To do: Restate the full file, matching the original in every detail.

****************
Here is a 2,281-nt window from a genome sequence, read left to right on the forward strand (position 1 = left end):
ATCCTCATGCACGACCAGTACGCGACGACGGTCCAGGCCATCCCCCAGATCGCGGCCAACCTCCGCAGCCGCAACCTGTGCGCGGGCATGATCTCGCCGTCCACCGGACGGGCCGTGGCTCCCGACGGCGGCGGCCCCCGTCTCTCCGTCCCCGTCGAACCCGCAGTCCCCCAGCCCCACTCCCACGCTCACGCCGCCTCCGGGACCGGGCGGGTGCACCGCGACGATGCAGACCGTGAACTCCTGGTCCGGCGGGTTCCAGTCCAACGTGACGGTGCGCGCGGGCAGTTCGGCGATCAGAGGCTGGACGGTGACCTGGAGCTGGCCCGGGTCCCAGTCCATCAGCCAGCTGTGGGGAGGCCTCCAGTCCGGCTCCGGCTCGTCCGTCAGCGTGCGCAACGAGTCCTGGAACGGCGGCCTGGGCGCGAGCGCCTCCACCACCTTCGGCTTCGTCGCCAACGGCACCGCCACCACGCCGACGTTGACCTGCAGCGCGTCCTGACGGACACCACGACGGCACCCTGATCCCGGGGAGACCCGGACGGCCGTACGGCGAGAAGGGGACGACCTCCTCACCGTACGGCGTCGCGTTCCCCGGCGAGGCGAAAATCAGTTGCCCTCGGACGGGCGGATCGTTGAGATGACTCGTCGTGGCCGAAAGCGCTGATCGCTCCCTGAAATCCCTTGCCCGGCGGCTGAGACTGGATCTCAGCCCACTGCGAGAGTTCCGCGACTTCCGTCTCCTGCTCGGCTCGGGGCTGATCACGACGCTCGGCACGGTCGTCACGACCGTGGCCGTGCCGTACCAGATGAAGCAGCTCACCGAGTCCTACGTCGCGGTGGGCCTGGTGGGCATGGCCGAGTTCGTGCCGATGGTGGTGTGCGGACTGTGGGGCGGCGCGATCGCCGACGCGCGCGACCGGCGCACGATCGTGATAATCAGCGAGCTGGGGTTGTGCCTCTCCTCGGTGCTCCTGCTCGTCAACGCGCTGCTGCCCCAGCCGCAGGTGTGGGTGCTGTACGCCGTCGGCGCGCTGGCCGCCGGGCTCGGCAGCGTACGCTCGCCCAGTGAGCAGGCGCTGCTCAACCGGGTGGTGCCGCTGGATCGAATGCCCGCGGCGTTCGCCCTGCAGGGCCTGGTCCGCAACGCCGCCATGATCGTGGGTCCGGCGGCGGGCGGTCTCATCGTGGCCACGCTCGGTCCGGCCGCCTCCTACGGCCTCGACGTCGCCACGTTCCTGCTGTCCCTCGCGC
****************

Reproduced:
Here is a 2,281-nt window from a genome sequence, read left to right on the forward strand (position 1 = left end):
ATCCTCATGCACGACCAGTACGCGACGACGGTCCAGGCCATCCCCCAGATCGCGGCCAACCTCCGCAGCCGCAACCTGTGCGCGGGCATGATCTCGCCGTCCACCGGACGGGCCGTGGCTCCCGACGGCGGCGGCCCCCGTCTCTCCGTCCCCGTCGAACCCGCAGTCCCCCAGCCCCACTCCCACGCTCACGCCGCCTCCGGGACCGGGCGGGTGCACCGCGACGATGCAGACCGTGAACTCCTGGTCCGGCGGGTTCCAGTCCAACGTGACGGTGCGCGCGGGCAGTTCGGCGATCAGAGGCTGGACGGTGACCTGGAGCTGGCCCGGGTCCCAGTCCATCAGCCAGCTGTGGGGAGGCCTCCAGTCCGGCTCCGGCTCGTCCGTCAGCGTGCGCAACGAGTCCTGGAACGGCGGCCTGGGCGCGAGCGCCTCCACCACCTTCGGCTTCGTCGCCAACGGCACCGCCACCACGCCGACGTTGACCTGCAGCGCGTCCTGACGGACACCACGACGGCACCCTGATCCCGGGGAGACCCGGACGGCCGTACGGCGAGAAGGGGACGACCTCCTCACCGTACGGCGTCGCGTTCCCCGGCGAGGCGAAAATCAGTTGCCCTCGGACGGGCGGATCGTTGAGATGACTCGTCGTGGCCGAAAGCGCTGATCGCTCCCTGAAATCCCTTGCCCGGCGGCTGAGACTGGATCTCAGCCCACTGCGAGAGTTCCGCGACTTCCGTCTCCTGCTCGGCTCGGGGCTGATCACGACGCTCGGCACGGTCGTCACGACCGTGGCCGTGCCGTACCAGATGAAGCAGCTCACCGAGTCCTACGTCGCGGTGGGCCTGGTGGGCATGGCCGAGTTCGTGCCGATGGTGGTGTGCGGACTGTGGGGCGGCGCGATCGCCGACGCGCGCGACCGGCGCACGATCGTGATAATCAGCGAGCTGGGGTTGTGCCTCTCCTCGGTGCTCCTGCTCGTCAACGCGCTGCTGCCCCAGCCGCAGGTGTGGGTGCTGTACGCCGTCGGCGCGCTGGCCGCCGGGCTCGGCAGCGTACGCTCGCCCAGTGAGCAGGCGCTGCTCAACCGGGTGGTGCCGCTGGATCGAATGCCCGCGGCGTTCGCCCTGCAGGGCCTGGTCCGCAACGCCGCCATGATCGTGGGTCCGGCGGCGGGCGGTCTCATCGTGGCCACGCTCGGTCCGGCCGCCTCCTACGGCCTCGACGTCGCCACGTTCCTGCTGTCCCTCGCGC